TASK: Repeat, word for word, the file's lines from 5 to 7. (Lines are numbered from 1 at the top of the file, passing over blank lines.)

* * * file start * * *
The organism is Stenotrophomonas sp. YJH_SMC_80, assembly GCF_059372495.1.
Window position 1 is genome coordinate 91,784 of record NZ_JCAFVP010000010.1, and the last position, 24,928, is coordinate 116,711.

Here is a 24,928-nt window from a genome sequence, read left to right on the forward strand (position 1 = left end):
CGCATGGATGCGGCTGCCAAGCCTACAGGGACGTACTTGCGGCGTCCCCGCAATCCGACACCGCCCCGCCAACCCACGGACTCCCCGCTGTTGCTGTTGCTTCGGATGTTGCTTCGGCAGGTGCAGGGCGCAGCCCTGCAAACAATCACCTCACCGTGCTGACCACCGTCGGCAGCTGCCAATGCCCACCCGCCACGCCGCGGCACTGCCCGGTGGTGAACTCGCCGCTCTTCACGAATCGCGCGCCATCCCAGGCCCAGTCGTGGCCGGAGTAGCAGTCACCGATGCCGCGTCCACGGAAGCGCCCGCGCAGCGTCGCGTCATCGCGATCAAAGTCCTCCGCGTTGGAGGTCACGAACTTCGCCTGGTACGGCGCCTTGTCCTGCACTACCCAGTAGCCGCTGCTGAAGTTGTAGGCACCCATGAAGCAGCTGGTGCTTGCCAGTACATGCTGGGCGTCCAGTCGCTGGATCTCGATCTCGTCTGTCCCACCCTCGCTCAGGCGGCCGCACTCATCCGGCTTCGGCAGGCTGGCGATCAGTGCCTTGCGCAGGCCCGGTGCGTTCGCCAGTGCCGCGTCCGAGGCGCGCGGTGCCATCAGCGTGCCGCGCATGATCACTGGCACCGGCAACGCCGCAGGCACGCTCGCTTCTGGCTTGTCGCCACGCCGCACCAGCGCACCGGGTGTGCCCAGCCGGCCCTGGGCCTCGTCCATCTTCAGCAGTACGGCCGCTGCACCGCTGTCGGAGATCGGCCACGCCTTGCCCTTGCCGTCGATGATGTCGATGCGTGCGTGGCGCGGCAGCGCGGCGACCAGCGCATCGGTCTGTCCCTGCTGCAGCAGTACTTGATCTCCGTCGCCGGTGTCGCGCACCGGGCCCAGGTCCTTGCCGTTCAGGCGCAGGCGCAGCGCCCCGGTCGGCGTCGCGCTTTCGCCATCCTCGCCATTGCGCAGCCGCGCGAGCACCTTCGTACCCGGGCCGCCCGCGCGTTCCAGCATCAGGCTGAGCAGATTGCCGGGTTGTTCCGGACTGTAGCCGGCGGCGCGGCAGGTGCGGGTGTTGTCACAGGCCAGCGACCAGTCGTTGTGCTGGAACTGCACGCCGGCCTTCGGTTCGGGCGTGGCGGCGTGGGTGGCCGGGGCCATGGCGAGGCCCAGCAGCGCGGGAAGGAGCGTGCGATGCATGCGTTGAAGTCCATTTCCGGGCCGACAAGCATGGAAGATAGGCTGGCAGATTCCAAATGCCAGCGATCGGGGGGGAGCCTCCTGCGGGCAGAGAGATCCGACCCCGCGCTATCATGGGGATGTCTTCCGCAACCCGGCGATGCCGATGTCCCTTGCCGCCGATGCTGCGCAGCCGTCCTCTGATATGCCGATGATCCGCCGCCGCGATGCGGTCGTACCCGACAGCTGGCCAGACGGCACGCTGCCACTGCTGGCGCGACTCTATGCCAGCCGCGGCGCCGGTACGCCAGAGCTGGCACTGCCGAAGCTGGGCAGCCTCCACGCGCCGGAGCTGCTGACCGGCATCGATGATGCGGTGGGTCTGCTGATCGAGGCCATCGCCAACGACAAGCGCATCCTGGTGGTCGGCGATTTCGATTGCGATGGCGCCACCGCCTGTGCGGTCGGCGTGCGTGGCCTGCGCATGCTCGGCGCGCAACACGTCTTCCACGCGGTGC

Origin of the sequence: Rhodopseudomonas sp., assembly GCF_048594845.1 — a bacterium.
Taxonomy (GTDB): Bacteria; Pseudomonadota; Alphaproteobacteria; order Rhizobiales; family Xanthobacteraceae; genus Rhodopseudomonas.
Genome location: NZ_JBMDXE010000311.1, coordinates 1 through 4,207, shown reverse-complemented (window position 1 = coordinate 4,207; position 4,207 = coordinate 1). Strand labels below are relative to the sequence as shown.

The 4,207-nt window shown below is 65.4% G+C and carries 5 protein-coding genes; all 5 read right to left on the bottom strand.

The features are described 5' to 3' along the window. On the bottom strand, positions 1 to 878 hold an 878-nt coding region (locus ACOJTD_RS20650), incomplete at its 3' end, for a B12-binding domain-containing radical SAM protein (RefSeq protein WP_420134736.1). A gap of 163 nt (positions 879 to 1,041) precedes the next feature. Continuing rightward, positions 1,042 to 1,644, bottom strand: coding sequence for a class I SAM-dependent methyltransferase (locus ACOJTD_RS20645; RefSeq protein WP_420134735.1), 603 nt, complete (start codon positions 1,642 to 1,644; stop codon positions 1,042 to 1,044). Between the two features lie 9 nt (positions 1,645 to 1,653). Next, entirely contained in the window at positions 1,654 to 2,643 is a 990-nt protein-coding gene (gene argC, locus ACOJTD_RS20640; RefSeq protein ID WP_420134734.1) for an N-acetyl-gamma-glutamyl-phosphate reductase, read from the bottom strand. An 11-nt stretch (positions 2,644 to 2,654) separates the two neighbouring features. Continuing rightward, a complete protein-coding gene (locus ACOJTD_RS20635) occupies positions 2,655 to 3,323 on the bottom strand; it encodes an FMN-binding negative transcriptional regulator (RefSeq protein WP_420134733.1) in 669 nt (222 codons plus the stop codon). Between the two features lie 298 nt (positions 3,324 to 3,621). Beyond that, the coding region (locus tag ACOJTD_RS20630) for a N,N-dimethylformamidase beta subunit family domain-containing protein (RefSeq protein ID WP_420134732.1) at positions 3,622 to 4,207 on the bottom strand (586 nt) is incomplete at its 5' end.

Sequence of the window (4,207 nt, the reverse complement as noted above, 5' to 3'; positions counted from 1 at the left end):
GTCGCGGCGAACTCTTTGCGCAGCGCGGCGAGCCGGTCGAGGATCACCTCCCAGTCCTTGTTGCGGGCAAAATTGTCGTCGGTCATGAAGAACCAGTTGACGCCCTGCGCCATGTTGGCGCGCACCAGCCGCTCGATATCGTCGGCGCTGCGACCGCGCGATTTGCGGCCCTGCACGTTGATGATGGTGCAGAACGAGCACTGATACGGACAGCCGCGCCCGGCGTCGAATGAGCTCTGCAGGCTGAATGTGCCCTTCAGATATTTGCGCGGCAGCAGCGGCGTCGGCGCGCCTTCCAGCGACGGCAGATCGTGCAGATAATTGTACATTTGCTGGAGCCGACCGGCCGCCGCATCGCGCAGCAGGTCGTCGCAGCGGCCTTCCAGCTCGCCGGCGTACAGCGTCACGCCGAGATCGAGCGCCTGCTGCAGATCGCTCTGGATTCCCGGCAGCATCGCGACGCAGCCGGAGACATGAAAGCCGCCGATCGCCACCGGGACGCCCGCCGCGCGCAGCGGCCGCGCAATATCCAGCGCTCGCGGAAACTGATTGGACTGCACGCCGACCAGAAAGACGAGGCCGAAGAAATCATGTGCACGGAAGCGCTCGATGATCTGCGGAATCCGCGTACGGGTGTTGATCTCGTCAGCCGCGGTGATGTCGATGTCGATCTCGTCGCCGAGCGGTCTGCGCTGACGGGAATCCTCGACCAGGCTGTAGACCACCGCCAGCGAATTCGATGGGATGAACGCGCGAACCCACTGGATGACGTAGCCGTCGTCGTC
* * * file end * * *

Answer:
Origin of the sequence: Rhodopseudomonas sp., assembly GCF_048594845.1 — a bacterium.
Taxonomy (GTDB): Bacteria; Pseudomonadota; Alphaproteobacteria; order Rhizobiales; family Xanthobacteraceae; genus Rhodopseudomonas.
Genome location: NZ_JBMDXE010000311.1, coordinates 1 through 4,207, shown reverse-complemented (window position 1 = coordinate 4,207; position 4,207 = coordinate 1). Strand labels below are relative to the sequence as shown.